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Thursday, June 21, 2018

Primates in peril

Primates are fascinating. They are intelligent, live in complex societies and are a vital part of the ecosystem. Lemurs, lorises, galagos, tarsiers, monkeys and apes are our closest biological relatives and just like them, humans are also primates. However, while the human population spread to all corners of the earth, many of our closest relatives are under serious threat.

Orange, tea tree and eucalyptus oils sweeten diesel fumes

Waste oil from orange, tea tree and eucalyptus essential oil production mixed with diesel provides a sweet-smelling biofuel blend with comparable performance to diesel-only fuel.

Quality of diet still poor for SNAP participants

A new study finds persistent nutritional disparities within the food choices of those receiving assistance under the Supplemental Nutrition Assistance Program (SNAP) compared to those not receiving SNAP assistance.

Genetic engineering researcher: Politicians are deaf to people’s ethical concerns

A new study reports that political discussions about genetically modified foods have ignored concerns among Danes that GM foods are 'unnatural'.

Meat sensitivity spread by ticks linked to heart disease

Researchers have linked sensitivity to an allergen in red meat -- a sensitivity spread by tick bites -- with a buildup of fatty plaque in the arteries of the heart. This buildup may increase the risk of heart attacks and stroke.

New method makes weather forecasts right as rain

Meteorologists have known for some time that rainfall forecasts have flaws, as failure to take into account factors such as evaporation can affect their accuracy. Now, researchers have developed a system that improves the precision of forecasts by accounting for evaporation in rainfall estimates, particularly for locations 30 miles or more from the nearest National Weather Service radar.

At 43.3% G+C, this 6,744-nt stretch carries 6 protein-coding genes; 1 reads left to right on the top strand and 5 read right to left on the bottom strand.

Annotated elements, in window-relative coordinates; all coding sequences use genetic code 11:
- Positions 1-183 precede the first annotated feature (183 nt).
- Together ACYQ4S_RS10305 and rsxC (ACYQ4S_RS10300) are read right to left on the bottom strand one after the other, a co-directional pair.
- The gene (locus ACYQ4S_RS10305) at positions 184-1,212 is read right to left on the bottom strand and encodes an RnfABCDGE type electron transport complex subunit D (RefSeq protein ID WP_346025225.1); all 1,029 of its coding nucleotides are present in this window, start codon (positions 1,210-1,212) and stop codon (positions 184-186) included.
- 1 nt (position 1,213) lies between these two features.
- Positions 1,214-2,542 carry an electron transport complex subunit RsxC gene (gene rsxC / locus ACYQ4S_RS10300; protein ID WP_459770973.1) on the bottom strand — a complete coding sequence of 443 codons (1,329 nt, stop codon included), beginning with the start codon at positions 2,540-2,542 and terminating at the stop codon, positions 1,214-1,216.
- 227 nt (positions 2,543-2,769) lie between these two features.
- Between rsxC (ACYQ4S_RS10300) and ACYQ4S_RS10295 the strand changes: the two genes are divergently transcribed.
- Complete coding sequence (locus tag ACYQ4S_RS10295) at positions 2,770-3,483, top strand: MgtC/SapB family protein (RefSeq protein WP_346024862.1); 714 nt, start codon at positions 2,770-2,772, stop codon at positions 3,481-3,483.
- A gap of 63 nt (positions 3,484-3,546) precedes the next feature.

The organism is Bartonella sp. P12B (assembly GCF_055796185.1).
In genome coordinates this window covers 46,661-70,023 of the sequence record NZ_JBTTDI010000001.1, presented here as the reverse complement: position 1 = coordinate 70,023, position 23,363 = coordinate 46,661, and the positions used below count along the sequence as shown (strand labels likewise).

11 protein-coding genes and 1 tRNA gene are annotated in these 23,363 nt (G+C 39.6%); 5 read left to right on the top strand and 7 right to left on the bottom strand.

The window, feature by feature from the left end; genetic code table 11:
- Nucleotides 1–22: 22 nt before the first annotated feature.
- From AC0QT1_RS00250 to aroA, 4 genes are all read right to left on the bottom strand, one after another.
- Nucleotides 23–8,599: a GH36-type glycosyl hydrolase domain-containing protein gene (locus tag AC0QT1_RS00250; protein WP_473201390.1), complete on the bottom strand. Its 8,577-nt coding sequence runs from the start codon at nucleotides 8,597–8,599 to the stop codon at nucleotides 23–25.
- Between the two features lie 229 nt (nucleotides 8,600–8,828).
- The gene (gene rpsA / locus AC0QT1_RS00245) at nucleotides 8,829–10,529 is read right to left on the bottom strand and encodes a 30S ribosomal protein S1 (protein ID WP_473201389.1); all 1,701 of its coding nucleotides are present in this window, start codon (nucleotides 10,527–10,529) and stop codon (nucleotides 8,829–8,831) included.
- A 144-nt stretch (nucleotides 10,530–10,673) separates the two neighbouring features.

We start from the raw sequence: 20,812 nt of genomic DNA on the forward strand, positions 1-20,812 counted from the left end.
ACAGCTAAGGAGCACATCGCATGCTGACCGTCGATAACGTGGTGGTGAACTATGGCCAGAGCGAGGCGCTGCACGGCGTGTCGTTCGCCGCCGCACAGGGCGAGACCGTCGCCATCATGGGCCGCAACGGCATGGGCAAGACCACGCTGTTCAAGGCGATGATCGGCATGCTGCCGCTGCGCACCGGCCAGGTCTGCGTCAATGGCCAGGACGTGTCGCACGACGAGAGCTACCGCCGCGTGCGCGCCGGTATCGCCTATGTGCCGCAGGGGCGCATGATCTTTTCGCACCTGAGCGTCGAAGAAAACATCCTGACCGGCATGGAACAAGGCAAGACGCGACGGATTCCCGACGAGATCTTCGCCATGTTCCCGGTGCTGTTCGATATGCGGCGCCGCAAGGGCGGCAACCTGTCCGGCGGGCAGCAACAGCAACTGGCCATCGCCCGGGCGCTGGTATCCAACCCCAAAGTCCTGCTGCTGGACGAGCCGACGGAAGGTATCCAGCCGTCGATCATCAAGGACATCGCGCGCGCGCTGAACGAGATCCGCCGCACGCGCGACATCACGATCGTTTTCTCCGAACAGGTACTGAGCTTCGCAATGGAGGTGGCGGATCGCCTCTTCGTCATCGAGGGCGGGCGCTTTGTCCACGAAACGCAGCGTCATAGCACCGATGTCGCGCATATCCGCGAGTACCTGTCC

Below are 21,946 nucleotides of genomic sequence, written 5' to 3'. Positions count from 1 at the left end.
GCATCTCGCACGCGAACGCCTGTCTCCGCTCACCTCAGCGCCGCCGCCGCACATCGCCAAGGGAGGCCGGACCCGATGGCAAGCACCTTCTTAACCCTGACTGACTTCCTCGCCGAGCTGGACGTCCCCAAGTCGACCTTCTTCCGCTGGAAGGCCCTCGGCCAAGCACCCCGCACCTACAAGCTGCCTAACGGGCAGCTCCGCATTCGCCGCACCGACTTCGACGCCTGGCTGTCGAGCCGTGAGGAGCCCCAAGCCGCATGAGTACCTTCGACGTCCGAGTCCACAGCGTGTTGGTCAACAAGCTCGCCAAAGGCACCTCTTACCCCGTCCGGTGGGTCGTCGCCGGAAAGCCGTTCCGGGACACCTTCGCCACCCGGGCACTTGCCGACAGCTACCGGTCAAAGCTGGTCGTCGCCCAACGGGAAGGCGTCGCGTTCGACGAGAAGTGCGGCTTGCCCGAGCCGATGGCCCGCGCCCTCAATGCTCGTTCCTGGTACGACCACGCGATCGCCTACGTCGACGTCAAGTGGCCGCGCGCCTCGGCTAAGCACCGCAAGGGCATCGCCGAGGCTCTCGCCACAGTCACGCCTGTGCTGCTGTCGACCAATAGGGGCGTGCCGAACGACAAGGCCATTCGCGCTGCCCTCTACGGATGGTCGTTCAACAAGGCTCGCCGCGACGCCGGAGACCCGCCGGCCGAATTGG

Leading Antarctic experts offer two possible views of continent’s future

The next 10 years will be critical for the future of Antarctica, and choices made will have long-lasting consequences, says an international group of Antarctic research scientists. It lays out two different plausible future scenarios for the continent and its Southern Ocean over the next 50 years.

Flying spiders sense meteorological conditions, use nanoscale fibers to float on the wind

Spiders take flight on the smallest of breezes by first sensing the wind, and then spinning out dozens of nanoscale fibers up to seven meters long, according to a new study.

Foods combining fats and carbohydrates more rewarding than foods with just fats or carbs

Researchers show that the reward center of the brain values foods high in both fat and carbohydrates -- i.e., many processed foods -- more than foods containing only fat or only carbs. A study of 206 adults supports the idea that these kinds of foods hijack our body's inborn signals governing food consumption.

AI-driven ultrafast technology visually identifies cells without images

A team made of a scientific start-up company and academic researchers has invented a new cell identification and sorting system called Ghost Cytometry. The system combines a novel imaging technique with artificial intelligence to identify and sort cells with unprecedented high-throughput speed. The scientists leading the project hope that their method will be used to identify and sort cancer cells circulating in patients' blood, enable faster drug discovery, and improve the quality of cell-based medicine.

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Burger King pulls ad urging sex with World Cup stars

Fast food chain admits ad urging Russian women to procreate with soccer stars, "turned out to be too offensive"

Japan suspends missile strike drills after Trump-Kim summit

Started last year as N. Korea test-fired missiles near Japanese islands, drills now on hold as gov't says threat has eased

Mass murderer’s appeal to human rights court rejected

Anders Behring Breivik, serving 21 years for killing 77 people in bomb, shooting rampage, said prison isolation violated his rights